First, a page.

Former Federal Reserve Chairman Sir Alan Greenspan was full of sound bits at yesterday's congressional hearing on the present financial crisis. Unlike many who testify before congress, however, he admited some mistakes under his watch that fundamentally led to the current situation.
David Brooks praised him tonight and offered the best summary of the current finanical crisis that I've heard yet. Commenting on Sir Alan's testimony, Brooks went surgically metaphysical:
"Well, first of all, I admired him for saying that. We often are in a political culture where nobody admits a mistake, and he admitted a mistake. And the question is, why? What did he get wrong about the economy?
"And I think what he got wrong is -- Paul Solman had a guy named Nassim Taleb on the show not long ago who got it right, who picked Fannie Mae, who talked about the banking collapse.
"And the difference between the two worldviews is Greenspan relied on quantitative models of risk analysis, where Taleb is the product of behavioral economics, which talks about the psychology of perception and the perception of risks, and the biases we make in assuming the future will be basically like the past, and the way we look for evidence that confirms our prejudices.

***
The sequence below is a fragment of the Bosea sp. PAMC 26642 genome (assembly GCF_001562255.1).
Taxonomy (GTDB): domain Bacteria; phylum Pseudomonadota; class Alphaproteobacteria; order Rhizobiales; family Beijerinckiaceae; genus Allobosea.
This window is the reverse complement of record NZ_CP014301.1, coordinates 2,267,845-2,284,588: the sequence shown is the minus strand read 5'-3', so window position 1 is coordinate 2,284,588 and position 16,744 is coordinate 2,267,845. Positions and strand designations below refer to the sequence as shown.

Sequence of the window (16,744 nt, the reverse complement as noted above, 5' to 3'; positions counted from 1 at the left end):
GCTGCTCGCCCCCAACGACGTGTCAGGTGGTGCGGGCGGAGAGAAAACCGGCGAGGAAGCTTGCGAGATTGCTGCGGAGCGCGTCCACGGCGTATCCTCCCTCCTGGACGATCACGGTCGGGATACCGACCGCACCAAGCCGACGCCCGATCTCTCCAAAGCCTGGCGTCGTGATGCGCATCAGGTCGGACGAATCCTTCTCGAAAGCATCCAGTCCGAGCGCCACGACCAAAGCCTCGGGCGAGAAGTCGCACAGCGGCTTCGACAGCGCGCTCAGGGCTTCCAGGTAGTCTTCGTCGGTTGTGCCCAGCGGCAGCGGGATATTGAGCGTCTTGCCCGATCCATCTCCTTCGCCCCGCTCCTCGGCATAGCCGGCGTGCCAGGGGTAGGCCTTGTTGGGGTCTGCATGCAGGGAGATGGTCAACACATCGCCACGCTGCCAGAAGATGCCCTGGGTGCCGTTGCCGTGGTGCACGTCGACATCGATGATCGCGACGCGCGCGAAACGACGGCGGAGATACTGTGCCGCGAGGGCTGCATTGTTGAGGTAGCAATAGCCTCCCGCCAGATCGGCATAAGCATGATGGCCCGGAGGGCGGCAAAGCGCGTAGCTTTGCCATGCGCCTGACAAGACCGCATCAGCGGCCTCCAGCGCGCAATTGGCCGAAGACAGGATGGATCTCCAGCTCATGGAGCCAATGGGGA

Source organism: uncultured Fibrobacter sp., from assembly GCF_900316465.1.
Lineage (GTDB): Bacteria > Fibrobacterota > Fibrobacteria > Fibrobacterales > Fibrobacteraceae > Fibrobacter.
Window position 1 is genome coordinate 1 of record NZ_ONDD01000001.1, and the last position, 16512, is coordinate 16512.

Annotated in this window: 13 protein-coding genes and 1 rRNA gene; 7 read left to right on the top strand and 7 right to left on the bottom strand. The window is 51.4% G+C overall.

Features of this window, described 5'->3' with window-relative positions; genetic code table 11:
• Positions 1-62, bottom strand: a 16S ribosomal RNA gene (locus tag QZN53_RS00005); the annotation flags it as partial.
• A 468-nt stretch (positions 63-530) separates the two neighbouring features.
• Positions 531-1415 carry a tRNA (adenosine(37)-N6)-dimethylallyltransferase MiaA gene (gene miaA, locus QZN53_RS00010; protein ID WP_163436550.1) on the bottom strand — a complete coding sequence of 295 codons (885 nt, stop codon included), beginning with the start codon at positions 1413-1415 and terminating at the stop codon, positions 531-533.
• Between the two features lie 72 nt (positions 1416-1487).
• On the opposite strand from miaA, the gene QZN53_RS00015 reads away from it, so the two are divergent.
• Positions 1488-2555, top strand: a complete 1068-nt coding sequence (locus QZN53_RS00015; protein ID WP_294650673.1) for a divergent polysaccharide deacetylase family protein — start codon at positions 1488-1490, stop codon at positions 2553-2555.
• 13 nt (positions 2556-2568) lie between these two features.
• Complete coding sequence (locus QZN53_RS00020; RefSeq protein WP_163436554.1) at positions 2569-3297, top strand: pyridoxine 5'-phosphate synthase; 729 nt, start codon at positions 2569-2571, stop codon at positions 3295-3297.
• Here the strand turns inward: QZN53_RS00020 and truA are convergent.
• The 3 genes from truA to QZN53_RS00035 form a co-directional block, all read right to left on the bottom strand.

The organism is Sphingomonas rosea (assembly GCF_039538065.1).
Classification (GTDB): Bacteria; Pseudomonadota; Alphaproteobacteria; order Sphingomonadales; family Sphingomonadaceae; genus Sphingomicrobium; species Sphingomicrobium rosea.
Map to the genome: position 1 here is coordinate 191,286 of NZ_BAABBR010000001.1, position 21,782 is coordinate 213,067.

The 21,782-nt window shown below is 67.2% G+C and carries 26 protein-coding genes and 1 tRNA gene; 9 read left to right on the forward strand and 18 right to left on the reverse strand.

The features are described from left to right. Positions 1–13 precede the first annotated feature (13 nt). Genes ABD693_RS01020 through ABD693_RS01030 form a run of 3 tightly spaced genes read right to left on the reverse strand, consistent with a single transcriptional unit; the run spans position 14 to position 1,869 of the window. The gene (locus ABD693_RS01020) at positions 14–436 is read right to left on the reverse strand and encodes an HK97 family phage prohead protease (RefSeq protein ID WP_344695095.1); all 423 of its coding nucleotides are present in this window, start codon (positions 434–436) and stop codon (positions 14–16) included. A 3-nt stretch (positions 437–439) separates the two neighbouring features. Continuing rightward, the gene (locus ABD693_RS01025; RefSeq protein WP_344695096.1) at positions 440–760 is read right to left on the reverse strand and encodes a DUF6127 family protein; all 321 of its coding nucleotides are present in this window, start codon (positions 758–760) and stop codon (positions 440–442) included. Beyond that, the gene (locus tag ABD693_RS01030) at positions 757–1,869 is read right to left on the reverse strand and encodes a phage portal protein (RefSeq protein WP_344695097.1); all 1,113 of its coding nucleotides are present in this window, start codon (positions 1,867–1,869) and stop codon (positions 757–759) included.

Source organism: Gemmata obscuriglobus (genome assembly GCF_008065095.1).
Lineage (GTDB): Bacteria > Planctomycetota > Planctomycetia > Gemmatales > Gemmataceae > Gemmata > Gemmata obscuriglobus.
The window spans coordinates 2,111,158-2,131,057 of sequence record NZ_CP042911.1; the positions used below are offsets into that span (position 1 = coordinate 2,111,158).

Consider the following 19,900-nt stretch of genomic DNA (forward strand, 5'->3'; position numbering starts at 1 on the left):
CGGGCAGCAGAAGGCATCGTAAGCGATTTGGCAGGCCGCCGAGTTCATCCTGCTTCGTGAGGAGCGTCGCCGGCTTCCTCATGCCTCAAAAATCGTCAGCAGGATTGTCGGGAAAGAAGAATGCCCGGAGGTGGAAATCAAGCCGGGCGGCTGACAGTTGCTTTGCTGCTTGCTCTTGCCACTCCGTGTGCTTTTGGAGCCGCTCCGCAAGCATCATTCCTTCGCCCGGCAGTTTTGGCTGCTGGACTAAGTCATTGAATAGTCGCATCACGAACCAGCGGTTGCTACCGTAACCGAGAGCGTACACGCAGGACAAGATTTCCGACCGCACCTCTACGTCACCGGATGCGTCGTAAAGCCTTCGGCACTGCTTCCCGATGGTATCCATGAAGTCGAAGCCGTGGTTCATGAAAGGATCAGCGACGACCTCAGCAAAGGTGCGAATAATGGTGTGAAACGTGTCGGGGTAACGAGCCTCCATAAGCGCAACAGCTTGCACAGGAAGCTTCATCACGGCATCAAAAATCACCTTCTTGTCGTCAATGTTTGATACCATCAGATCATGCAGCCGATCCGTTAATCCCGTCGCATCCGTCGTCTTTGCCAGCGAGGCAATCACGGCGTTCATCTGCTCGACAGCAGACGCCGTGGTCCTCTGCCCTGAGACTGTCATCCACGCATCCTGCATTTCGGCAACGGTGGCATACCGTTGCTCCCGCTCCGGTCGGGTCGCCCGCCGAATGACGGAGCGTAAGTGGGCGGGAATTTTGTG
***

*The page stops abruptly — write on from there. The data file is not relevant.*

"And if you looked at the risk analysis through the frailty of human perception, as Talib did, you can say this risk was out of control. People did not understand what was happening.
And all these bogus economic models that the quantifying people believed in just were bogus. And I think that's the two mental frameworks that allowed some people to understand what was going to happen and so many, so many experts not get it."
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